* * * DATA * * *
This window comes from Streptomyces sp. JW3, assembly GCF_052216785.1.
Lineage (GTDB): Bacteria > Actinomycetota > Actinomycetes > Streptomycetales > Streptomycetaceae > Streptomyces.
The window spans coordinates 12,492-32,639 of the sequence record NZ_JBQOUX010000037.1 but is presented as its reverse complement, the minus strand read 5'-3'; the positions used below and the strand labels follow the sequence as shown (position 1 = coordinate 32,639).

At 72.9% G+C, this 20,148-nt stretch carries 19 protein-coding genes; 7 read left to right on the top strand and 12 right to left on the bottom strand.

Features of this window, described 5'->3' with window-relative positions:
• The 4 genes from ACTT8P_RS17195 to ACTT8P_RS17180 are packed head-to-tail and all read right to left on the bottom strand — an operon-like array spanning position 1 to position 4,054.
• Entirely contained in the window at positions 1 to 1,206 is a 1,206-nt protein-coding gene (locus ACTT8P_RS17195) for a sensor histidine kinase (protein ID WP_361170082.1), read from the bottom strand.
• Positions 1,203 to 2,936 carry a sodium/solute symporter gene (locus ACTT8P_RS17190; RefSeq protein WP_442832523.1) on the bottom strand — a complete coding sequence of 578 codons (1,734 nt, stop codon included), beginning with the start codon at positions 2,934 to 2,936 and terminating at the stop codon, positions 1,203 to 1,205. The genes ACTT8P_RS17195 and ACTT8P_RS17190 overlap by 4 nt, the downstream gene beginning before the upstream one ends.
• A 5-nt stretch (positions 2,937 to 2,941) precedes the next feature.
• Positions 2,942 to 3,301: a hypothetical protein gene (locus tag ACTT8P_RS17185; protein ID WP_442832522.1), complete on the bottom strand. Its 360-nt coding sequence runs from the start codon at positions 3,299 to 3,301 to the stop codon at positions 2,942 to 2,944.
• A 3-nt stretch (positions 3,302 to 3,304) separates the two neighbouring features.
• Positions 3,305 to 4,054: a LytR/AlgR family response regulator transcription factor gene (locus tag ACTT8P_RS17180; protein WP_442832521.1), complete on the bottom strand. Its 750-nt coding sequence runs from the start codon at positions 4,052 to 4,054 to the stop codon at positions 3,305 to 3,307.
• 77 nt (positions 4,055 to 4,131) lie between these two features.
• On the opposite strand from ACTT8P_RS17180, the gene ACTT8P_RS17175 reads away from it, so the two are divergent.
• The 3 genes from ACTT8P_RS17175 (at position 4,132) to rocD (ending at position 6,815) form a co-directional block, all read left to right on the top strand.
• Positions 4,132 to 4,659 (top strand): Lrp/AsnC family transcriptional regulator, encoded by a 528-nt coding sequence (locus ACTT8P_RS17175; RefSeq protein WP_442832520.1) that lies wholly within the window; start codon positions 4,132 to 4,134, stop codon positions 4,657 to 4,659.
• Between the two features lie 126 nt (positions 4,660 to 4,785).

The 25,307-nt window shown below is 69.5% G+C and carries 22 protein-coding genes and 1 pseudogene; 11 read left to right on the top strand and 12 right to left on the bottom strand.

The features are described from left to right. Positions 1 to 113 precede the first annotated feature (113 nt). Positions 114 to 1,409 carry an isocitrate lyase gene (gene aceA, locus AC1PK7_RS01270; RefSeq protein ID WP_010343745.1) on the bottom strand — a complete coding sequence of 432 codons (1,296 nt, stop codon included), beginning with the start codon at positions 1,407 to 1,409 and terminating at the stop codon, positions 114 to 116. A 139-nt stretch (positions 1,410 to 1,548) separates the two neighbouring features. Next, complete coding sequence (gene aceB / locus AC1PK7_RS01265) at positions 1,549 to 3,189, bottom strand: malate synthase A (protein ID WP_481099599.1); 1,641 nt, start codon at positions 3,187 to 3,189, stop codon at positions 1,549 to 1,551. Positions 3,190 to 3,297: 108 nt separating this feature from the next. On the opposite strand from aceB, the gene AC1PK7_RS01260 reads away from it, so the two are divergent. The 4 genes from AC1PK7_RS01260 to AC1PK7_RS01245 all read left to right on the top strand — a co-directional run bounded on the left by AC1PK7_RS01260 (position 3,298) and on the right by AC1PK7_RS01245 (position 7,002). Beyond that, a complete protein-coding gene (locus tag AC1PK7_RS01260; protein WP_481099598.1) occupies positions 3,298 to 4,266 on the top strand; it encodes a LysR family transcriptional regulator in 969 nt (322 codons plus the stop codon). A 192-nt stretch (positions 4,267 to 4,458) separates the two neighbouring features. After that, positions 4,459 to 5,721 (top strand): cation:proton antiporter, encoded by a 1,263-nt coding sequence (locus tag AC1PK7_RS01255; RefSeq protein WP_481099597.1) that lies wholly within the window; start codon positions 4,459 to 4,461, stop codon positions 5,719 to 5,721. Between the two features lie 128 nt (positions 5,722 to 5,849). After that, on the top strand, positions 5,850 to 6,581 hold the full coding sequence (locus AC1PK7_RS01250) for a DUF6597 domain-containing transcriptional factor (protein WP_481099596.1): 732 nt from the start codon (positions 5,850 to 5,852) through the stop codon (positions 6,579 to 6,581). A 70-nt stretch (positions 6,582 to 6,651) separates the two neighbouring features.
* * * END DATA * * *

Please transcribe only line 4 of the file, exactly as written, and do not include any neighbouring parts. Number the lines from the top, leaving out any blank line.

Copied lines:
At 72.9% G+C, this 20,148-nt stretch carries 19 protein-coding genes; 7 read left to right on the top strand and 12 right to left on the bottom strand.